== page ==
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The Punished Peoples: Chechnya and Crimea

Created by M. Glasgow in Prof. Theodora Dragostinova's History 3252 Course, People on the Move: Migration in Modern Europe, at The Ohio State University spring semester 2016.

The Rise and Fall of the 1920s Ku Klux Klan

Created by Ryan W. Horst. This video is a digital project completed as part of Professor Lilia Fernandez's History 4015: Research in Modern U.S. History course at Ohio State University in the spring of 2015.

The Second Near East Refugee Crisis

Created by Connor Perry in Prof. Theodora Dragostinova's History 3252 Course, People on the Move: Migration in Modern Europe, at The Ohio State University spring semester 2016.

The Soldier's Experience of Demobilization in the 20th Century

Investiture lecture by Professor Bruno Cabanes as Donald G. and Mary A. Dunn Chair in Military History in the Department of History at The Ohio State University, February 2015. This video begins with a presentation about Donald G. Dunn and his life with Professor Cabanes' lecture following. In 1945, Donald Dunn was awarded the Silver Star for conspicuous gallantry and intrepidity in action against the enemy while serving with the 10th Mountain Division during World War II.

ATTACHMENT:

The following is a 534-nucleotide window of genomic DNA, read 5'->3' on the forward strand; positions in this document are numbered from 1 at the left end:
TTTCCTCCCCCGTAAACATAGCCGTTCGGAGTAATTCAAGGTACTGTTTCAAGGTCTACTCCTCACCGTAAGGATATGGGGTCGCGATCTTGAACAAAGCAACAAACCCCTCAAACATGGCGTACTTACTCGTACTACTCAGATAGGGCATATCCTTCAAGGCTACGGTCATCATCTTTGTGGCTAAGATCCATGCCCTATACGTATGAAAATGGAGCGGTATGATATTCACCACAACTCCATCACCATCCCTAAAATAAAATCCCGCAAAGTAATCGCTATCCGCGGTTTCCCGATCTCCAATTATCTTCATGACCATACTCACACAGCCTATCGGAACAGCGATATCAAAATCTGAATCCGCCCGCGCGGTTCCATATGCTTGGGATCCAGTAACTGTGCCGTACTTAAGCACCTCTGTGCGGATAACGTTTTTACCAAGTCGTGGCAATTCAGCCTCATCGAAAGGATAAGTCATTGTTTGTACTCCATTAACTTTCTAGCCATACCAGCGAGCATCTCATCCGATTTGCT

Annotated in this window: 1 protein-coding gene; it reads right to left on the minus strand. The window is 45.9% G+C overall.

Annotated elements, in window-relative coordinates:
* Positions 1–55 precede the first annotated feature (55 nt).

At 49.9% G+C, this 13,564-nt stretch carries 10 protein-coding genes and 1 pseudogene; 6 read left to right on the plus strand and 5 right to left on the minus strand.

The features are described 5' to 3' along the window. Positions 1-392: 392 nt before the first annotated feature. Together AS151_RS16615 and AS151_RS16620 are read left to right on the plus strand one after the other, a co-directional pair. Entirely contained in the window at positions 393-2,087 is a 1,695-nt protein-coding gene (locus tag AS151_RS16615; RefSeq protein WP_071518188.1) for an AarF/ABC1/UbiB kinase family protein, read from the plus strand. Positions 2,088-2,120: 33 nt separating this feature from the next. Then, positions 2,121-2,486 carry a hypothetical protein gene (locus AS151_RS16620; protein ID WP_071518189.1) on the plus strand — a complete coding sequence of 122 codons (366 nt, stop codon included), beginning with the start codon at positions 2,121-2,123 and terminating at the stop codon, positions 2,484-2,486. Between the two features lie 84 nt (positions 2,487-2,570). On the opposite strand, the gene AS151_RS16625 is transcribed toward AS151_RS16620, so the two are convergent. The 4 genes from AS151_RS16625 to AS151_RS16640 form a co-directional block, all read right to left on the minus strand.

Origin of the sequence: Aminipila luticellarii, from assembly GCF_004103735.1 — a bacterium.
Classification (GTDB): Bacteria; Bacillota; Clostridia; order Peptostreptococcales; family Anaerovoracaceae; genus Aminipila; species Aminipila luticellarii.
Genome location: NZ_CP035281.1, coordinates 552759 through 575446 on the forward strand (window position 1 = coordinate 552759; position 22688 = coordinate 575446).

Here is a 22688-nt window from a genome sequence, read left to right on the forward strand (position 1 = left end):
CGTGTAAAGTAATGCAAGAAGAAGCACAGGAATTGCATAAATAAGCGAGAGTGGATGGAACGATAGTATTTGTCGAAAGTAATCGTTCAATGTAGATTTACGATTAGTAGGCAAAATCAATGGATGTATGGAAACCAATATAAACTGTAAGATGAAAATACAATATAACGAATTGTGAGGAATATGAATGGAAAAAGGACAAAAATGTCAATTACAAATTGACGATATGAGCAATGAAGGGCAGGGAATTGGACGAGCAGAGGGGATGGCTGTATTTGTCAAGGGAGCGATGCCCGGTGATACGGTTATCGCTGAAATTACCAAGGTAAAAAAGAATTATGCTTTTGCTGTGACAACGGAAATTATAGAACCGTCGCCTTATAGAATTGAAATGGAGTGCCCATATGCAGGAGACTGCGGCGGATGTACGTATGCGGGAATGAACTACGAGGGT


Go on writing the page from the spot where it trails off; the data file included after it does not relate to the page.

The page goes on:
The State's Three Bodies

Closing Keynote Lecture at the Center for Historical Research, Department of History at The Ohio State University by Quentin Skinner, Queen Mary University of London on April 17, 2015.

The State-Society Paradigm in Russian and Soviet History: How the Modern State Taxed Its Population and in the Process Co-opted It

Presented by Yannis Kotsonis, New York University, at the Center for Historical Research, Department of History at The Ohio State University on September 19, 2014. Associate Professor Kotsonis explores the theoretical problem of modern state formations and the duality of the state in one classic situation: late imperial and Soviet Russia. Nicholas Poulantzas called attention to this "Janus-faced" quality of the state: it is both narrow and integral, coercive and inclusive, a separate power and a locus of mass inclusion. Here I suggest how this duality played out in the late Empire and the early Soviet period, using fiscal policy and practice in particular. States could insist that they existed in relation to their societies, and at the same time were coterminous with society. How this ambiguity played out relates to historical settings, and in Russia and the USSR it allowed for states with seemingly unlimited capacities to create and coerce.

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